To obtain a nutritionally adequate diet, the consumer must first have an appropriate knowledge of what constitutes a nutritionally adequate diet. Secondly, accessibility and availability of certain foodstuffs and foods fortified with key nutrients that are otherwise lacking in the diet is important. This accessibility will vary greatly, depending on the geographic region of the world, because different countries have different fortification laws. The following section deals with nutrients of concern in the vegan diet.

  • 1. Calcium and Bone health depends on more than just protein and calcium intakes. Research has shown that bone health is also influenced by nutrients such as vitamin D, vitamin K, potassium, and magnesium and by foods such as soy and fruit and vegetables. The higher risk of bone fracture seen in vegans appears to be a consequence of a lower mean calcium intake. No difference was observed between the fracture rates of the vegans who consumed >525 mg calcium/d and the omnivore fracture rates
  • 2. n–3 Polyunsaturated fat. Diets that do not include fish, eggs, or sea vegetables (seaweeds) generally lack the long-chain n–3 fatty acids, eicosapentaenoic acid and docosahexaenoic acid, which are important for cardiovascular health as well as eye and brain functions. The plant-based n–3 fatty acid α-linolenic acid (ALA; 18:3n−3) can be converted into EPA and DHA, albeit with a fairly low efficiency (62, 63). Compared with nonvegetarians, vegetarians, and especially vegans, tend to have lower blood concentrations of EPA and DHA (64). However, vegans can obtain DHA from microalgae supplements containing DHA, as well as from foods fortified with DHA. However, EPA can be obtained from the retroconversion of DHA in the body. The oil from brown algae (kelp) has also been identified as a good source of EPA.
  • 3. Vitamin D deficiency. In the EPIC-Oxford study, vegans had the lowest mean intake of vitamin D (0.88 μg/d), a value one-fourth the mean intake of omnivores. For a vegan, vitamin D status depends on both sun exposure and the intake of vitamin D-fortified foods. Those living in areas of the world without fortified foods would need to consume a vitamin D supplement. Living at high latitudes can also affect one's vitamin D status, because sun exposure in that region is inadequate for several months of the year. Those who are dark skinned, elderly, who extensively cover their body with clothing for cultural reasons, and who commonly use sun protection are at an increased risk of vitamin D deficiency. Another matter of concern for vegans is that vitamin D2, the form of vitamin D acceptable to vegans, is substantially less bioavailable than the animal-derived vitamin D3.
  • 4. Heme iron absorption is substantially higher than non-heme iron from plant foods. However, haemoglobin concentrations and the risk of iron deficiency anaemia are similar for vegans compared with omnivores and other vegetarians. Vegans often consume large amounts of vitamin C–rich foods that markedly improve the absorption of the nonheme iron. Serum ferritin concentrations are lower in some vegans, whereas the mean values tend to be similar to the mean values of other vegetarians but lower than the mean value for omnivores. The physiologic significance of low serum ferritin concentrations is uncertain at this time.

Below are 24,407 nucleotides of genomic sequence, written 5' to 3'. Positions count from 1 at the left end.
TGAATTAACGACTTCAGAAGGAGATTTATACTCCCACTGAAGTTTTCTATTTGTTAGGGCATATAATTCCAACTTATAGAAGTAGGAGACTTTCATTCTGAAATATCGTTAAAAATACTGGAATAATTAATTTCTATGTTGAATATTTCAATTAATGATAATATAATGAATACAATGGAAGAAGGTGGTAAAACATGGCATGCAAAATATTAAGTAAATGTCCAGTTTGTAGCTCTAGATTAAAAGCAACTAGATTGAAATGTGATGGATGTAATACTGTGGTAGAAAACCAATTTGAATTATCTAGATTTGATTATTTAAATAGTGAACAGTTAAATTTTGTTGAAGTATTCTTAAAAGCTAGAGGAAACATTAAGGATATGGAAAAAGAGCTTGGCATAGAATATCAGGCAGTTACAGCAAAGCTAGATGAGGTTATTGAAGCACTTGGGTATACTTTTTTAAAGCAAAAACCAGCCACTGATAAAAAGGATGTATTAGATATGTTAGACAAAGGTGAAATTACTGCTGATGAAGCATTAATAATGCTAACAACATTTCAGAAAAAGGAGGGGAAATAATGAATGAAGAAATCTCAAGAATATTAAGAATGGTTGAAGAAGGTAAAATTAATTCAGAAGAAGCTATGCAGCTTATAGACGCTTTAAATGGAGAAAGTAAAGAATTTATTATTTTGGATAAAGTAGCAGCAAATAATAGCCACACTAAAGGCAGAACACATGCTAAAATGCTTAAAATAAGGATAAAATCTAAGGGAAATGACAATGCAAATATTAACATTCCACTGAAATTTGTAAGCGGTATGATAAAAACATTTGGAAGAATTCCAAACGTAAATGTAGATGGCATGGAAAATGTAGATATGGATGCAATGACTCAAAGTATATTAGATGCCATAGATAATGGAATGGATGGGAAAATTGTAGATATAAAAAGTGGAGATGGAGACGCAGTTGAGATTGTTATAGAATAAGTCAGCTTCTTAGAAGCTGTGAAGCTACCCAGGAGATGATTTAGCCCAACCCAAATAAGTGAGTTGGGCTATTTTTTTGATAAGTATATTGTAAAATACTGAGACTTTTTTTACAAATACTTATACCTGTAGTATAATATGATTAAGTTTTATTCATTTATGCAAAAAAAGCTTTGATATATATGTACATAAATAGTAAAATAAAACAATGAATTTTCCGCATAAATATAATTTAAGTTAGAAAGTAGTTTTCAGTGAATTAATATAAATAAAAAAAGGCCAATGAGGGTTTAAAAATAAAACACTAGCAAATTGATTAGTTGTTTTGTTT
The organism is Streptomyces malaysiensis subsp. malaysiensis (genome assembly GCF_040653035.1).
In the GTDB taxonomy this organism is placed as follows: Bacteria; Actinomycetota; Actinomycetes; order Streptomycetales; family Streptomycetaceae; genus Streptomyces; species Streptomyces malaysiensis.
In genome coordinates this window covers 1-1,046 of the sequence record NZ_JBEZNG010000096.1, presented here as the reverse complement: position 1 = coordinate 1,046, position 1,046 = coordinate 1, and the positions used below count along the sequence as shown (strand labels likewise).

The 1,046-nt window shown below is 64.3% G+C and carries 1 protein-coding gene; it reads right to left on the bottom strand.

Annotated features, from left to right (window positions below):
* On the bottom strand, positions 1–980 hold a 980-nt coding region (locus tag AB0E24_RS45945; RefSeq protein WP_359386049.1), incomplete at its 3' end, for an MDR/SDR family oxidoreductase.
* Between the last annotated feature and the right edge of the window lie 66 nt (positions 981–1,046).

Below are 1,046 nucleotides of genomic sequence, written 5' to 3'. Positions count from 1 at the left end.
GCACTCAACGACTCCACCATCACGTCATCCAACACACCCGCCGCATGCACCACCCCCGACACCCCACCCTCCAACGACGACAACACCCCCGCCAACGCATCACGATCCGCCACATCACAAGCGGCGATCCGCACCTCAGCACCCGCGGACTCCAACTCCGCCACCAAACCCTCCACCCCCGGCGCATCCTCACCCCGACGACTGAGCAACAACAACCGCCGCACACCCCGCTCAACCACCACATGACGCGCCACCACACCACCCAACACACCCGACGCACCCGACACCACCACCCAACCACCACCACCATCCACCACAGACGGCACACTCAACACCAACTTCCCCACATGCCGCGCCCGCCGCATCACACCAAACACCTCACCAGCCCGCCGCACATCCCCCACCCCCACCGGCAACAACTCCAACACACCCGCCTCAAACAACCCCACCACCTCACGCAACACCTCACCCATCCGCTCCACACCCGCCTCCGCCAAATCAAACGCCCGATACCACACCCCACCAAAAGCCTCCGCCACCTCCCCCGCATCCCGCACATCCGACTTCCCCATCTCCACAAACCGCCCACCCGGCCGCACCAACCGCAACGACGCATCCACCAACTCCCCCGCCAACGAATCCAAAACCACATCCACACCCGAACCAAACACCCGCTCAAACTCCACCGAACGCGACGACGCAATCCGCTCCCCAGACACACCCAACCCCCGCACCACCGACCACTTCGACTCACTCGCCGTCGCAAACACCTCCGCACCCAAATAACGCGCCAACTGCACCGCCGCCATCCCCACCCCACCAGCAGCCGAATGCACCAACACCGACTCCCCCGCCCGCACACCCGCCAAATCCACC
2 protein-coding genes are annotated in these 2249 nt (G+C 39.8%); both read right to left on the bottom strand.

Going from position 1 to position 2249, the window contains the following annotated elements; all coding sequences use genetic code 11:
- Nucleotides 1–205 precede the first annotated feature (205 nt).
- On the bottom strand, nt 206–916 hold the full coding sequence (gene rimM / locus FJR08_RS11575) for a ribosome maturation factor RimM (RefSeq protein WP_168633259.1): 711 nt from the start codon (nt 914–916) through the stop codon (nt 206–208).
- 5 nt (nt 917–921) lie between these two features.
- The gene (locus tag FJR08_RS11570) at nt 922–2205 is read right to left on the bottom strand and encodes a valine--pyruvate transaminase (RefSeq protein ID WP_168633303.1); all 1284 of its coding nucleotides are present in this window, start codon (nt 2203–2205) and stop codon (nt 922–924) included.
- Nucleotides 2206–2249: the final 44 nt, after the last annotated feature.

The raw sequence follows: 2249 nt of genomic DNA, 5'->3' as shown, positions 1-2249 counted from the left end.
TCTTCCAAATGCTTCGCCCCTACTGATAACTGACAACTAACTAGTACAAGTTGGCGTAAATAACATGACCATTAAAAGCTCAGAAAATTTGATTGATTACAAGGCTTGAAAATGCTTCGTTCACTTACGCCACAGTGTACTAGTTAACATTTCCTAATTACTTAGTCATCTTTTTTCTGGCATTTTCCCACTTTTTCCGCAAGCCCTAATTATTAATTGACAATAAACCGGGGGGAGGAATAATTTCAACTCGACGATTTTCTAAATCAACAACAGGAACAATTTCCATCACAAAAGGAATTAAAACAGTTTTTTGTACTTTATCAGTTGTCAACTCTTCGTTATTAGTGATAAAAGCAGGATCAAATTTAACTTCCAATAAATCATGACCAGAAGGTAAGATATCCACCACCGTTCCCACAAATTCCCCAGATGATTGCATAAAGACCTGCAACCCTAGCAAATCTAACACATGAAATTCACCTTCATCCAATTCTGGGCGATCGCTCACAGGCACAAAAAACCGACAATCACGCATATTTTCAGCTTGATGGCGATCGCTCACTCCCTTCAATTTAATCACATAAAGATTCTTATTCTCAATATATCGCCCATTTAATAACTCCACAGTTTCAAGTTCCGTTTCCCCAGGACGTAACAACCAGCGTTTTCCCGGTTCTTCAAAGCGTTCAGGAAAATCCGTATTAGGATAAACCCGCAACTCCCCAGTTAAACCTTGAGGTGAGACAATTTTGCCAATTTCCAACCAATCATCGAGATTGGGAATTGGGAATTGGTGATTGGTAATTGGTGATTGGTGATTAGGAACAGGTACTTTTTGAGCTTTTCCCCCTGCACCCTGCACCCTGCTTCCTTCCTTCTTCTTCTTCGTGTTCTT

• 5. Vitamin B-12. Compared with ovo-lacto vegetarians and omnivores, vegans typically have lower plasma vitamin B-12 concentrations, higher prevalence of vitamin B-12 deficiency, and higher concentrations of plasma homocysteine. Elevated homocysteine has been considered a risk factor for CVD and osteoporotic bone fractures. Vitamin B-12 deficiency can produce abnormal neurological and psychiatric symptoms that include ataxia, psychoses, Paresthesia, disorientation, dementia, mood and motor disturbances, and difficulty with concentration. In addition, children may experience apathy and failure to thrive, and macrocytic anaemia is a common feature at all ages.
  • 6. Zinc deficiency. Phytates, a common component of grains, seeds, and legumes, binds zinc and thereby decreases its bio-availability. However, a sensitive marker to measure zinc status in humans has not been well established, and the effects of marginal zinc intakes are poorly understood. Although vegans have lower zinc intake than omnivores, they do not differ from the non-vegetarians in functional Immunocompetence as assessed by natural killer cell cytotoxic activity. It appears however that there may be facilitators of zinc absorption and compensatory mechanisms to help vegetarians adapt to a lower intake of zinc.
  • 7. The Dangers of Soy, Alzheimer’s and dementia can be results of an excess of the Isoflavones[4] (in Soy), as well as an impairment of eyesight, the taste buds, the ability to concentrate, the moral balance and various other important life factors.


Further Reading


References